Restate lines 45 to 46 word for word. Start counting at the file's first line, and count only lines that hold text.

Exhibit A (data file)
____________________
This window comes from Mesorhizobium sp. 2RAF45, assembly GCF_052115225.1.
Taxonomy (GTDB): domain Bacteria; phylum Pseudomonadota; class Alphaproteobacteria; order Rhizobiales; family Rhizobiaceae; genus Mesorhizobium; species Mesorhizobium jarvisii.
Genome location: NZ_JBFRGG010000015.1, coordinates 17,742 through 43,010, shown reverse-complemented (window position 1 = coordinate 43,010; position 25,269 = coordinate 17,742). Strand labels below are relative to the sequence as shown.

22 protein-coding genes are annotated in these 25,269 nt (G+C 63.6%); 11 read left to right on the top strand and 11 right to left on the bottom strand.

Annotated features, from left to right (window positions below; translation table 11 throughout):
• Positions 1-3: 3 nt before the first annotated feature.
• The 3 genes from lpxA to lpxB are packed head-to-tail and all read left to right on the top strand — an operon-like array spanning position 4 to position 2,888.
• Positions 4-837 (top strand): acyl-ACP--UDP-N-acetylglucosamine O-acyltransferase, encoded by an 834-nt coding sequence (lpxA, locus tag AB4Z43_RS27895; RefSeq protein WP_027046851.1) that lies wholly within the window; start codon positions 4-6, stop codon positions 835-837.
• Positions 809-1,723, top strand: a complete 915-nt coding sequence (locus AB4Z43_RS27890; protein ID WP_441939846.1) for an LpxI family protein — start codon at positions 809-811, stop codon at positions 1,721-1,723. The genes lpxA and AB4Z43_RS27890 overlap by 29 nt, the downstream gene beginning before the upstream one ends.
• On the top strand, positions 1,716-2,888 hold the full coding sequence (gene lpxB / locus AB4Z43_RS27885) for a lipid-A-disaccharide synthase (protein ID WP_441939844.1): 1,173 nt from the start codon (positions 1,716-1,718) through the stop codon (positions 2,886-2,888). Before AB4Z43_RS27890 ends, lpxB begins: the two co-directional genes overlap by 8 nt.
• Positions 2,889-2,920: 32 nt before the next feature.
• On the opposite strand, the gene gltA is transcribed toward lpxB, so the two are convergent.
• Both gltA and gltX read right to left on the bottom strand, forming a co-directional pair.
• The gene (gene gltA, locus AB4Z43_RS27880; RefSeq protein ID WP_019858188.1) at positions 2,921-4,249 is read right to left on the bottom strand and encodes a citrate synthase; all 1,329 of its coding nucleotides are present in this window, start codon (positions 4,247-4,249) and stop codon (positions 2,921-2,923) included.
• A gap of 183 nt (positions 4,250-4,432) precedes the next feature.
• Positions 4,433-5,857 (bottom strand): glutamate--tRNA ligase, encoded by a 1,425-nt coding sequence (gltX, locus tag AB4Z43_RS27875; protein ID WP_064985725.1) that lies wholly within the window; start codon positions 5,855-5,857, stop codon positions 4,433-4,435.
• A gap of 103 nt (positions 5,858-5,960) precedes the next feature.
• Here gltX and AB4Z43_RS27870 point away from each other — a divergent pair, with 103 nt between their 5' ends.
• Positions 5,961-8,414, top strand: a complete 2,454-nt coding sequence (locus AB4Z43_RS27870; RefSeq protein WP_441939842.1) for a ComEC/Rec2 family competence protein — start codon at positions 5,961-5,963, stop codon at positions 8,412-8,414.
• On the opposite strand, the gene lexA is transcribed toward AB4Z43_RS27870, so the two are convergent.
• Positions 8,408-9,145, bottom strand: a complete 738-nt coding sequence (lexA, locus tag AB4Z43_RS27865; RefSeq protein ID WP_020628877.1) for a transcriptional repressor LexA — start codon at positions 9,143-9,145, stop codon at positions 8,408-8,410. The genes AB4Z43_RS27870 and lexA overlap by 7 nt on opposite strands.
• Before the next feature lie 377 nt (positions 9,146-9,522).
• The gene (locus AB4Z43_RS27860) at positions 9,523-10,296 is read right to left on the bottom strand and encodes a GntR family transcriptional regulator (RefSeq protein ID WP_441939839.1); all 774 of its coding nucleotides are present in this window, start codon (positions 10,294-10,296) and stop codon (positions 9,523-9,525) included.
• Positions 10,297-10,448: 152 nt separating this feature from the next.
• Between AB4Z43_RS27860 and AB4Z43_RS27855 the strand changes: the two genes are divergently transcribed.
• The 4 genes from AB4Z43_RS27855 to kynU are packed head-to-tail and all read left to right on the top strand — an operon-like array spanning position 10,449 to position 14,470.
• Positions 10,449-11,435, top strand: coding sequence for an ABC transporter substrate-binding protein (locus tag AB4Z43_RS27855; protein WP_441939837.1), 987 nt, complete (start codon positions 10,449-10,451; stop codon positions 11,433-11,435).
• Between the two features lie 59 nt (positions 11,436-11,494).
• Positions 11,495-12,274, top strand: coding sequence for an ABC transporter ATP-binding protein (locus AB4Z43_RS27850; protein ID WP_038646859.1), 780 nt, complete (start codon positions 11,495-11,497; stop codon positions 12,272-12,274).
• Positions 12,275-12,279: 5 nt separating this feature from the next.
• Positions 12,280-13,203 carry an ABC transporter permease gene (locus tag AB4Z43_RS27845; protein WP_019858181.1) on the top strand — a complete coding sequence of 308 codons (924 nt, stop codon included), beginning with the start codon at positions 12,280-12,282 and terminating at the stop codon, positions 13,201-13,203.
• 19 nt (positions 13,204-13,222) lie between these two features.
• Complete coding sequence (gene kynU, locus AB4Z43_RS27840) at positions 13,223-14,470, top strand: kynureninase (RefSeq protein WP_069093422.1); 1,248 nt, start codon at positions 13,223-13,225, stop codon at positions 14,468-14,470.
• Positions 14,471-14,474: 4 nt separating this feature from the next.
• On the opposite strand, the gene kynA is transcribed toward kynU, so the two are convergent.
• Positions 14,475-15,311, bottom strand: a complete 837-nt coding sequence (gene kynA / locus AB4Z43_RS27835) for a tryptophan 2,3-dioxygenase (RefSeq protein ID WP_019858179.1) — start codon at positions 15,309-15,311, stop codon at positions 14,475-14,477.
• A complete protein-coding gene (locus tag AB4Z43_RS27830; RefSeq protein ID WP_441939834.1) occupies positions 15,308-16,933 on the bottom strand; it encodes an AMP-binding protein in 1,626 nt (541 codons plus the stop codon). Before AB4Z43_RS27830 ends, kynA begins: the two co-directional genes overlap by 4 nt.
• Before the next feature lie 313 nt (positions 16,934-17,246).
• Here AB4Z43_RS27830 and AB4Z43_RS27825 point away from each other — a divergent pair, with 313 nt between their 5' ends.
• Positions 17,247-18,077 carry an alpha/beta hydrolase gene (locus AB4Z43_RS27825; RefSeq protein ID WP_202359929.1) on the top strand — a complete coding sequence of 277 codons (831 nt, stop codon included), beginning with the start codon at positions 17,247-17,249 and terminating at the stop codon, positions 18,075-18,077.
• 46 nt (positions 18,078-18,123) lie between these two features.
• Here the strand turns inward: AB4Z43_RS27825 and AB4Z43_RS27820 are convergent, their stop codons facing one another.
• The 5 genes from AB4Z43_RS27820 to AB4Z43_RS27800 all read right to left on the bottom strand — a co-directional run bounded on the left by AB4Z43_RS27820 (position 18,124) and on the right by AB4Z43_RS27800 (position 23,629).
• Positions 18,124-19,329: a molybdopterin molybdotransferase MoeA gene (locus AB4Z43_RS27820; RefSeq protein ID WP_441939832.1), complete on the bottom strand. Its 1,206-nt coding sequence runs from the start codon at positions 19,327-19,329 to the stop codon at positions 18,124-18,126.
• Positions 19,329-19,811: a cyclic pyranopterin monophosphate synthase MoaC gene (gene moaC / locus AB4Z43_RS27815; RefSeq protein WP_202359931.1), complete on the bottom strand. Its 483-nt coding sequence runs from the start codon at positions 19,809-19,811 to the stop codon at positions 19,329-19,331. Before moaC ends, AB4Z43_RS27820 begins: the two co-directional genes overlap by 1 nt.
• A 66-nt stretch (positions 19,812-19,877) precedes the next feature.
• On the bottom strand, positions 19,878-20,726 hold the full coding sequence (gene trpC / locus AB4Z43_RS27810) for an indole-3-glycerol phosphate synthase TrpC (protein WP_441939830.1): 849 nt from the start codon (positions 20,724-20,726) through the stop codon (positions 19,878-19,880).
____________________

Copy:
• Positions 19,329-19,811: a cyclic pyranopterin monophosphate synthase MoaC gene (gene moaC / locus AB4Z43_RS27815; RefSeq protein WP_202359931.1), complete on the bottom strand. Its 483-nt coding sequence runs from the start codon at positions 19,809-19,811 to the stop codon at positions 19,329-19,331. Before moaC ends, AB4Z43_RS27820 begins: the two co-directional genes overlap by 1 nt.
• A 66-nt stretch (positions 19,812-19,877) precedes the next feature.